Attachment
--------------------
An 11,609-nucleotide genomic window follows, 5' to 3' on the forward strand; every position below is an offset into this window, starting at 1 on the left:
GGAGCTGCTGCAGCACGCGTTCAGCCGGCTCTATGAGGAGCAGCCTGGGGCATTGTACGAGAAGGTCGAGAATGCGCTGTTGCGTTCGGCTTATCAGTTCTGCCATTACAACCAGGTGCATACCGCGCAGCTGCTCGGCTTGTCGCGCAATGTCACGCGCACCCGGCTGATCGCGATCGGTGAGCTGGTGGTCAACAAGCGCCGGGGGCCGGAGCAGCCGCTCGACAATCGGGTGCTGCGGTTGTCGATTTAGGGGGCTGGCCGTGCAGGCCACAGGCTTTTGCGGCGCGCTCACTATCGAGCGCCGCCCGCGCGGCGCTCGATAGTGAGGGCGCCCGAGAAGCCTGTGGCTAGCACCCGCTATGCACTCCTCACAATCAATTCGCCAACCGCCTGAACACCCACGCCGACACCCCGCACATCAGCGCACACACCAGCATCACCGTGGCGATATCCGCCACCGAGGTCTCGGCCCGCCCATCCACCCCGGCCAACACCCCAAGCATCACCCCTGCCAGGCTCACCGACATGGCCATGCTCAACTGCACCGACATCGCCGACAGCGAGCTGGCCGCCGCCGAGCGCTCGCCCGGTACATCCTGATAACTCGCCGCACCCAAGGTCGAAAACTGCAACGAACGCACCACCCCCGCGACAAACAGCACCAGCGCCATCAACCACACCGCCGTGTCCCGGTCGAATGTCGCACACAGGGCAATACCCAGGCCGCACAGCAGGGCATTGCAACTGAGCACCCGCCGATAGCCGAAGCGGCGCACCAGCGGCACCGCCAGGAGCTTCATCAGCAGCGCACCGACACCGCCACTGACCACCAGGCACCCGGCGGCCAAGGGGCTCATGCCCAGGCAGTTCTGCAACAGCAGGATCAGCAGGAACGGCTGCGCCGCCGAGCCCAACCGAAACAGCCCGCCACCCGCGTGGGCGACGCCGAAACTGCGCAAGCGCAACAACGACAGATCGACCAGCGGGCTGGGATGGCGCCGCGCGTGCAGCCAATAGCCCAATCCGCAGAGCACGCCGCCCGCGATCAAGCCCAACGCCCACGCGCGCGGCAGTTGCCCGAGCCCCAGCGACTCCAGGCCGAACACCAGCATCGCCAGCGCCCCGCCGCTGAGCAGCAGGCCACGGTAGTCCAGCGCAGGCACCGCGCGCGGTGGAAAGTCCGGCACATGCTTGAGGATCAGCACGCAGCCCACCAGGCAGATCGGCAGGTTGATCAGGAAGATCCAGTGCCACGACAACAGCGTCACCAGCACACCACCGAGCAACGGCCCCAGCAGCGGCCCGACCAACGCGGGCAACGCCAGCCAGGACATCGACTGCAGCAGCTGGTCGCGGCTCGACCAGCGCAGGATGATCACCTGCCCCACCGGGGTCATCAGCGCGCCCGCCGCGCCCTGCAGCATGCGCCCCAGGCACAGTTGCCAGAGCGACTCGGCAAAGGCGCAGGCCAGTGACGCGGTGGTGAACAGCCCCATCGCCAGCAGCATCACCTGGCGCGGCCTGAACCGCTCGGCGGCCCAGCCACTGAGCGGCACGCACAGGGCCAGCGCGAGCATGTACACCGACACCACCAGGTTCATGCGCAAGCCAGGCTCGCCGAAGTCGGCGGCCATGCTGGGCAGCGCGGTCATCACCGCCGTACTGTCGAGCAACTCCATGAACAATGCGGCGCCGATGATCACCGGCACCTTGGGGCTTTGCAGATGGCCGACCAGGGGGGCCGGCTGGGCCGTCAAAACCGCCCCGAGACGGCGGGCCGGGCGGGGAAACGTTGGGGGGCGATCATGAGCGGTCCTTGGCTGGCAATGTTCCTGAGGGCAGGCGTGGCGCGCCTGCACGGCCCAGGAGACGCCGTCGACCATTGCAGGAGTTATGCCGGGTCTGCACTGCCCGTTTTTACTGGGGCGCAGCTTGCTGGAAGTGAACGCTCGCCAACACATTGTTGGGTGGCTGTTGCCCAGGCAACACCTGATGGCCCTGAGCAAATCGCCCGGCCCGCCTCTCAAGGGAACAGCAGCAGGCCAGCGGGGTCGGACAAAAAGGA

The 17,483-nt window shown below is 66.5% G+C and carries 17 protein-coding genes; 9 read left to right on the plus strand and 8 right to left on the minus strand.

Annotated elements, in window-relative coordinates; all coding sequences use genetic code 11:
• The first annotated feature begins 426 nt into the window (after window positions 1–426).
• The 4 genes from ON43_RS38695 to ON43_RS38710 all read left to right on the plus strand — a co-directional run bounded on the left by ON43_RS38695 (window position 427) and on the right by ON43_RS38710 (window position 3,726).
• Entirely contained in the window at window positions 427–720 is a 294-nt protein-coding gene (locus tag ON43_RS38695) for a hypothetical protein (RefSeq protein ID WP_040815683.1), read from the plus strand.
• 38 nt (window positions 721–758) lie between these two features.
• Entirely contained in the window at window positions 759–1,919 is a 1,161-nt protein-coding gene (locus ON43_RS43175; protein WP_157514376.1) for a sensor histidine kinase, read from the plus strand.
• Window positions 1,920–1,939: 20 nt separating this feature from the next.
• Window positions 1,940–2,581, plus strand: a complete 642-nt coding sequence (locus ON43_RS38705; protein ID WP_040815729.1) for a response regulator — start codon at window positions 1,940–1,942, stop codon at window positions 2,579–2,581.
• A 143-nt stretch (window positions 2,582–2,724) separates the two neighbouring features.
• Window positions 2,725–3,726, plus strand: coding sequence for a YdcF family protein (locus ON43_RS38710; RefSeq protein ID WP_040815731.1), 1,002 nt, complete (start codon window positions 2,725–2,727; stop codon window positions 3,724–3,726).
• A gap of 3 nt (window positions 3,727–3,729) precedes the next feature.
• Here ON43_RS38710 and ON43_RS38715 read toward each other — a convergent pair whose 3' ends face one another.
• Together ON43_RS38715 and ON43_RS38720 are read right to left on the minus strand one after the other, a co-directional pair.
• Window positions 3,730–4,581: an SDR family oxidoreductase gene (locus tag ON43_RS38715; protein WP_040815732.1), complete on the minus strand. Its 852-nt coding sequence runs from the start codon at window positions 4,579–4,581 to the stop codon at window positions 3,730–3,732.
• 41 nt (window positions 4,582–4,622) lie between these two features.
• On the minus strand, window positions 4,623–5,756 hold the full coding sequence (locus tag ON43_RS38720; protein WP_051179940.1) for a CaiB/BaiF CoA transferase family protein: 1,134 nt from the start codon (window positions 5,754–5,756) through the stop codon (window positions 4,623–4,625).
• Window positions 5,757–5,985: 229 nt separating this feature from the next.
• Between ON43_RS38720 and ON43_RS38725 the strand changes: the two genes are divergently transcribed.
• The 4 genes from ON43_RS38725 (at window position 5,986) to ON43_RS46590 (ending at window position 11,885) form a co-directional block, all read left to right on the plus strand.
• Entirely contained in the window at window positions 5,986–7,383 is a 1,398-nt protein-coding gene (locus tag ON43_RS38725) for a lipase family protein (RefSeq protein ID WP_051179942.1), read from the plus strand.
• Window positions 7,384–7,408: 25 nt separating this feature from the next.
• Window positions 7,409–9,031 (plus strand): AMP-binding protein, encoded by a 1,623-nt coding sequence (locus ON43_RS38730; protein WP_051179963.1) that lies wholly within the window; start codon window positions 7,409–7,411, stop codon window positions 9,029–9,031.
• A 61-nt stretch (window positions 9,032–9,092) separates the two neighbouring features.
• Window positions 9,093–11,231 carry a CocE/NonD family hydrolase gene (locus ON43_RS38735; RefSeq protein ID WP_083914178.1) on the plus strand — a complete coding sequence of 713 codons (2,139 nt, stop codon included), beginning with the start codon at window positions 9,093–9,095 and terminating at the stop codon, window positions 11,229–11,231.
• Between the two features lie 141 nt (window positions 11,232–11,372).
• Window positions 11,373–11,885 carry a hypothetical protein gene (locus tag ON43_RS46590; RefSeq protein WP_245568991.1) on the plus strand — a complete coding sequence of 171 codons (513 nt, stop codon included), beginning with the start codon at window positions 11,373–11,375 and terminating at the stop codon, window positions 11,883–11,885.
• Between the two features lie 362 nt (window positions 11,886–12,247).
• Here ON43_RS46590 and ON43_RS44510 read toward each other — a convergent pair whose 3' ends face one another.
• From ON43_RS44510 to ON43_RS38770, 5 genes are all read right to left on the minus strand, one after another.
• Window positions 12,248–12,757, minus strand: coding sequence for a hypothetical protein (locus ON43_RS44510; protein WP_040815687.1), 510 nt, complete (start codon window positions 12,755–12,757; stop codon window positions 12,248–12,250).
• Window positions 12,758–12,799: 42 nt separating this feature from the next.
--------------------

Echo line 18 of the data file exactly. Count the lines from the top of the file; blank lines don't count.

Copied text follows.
• 41 nt (window positions 4,582–4,622) lie between these two features.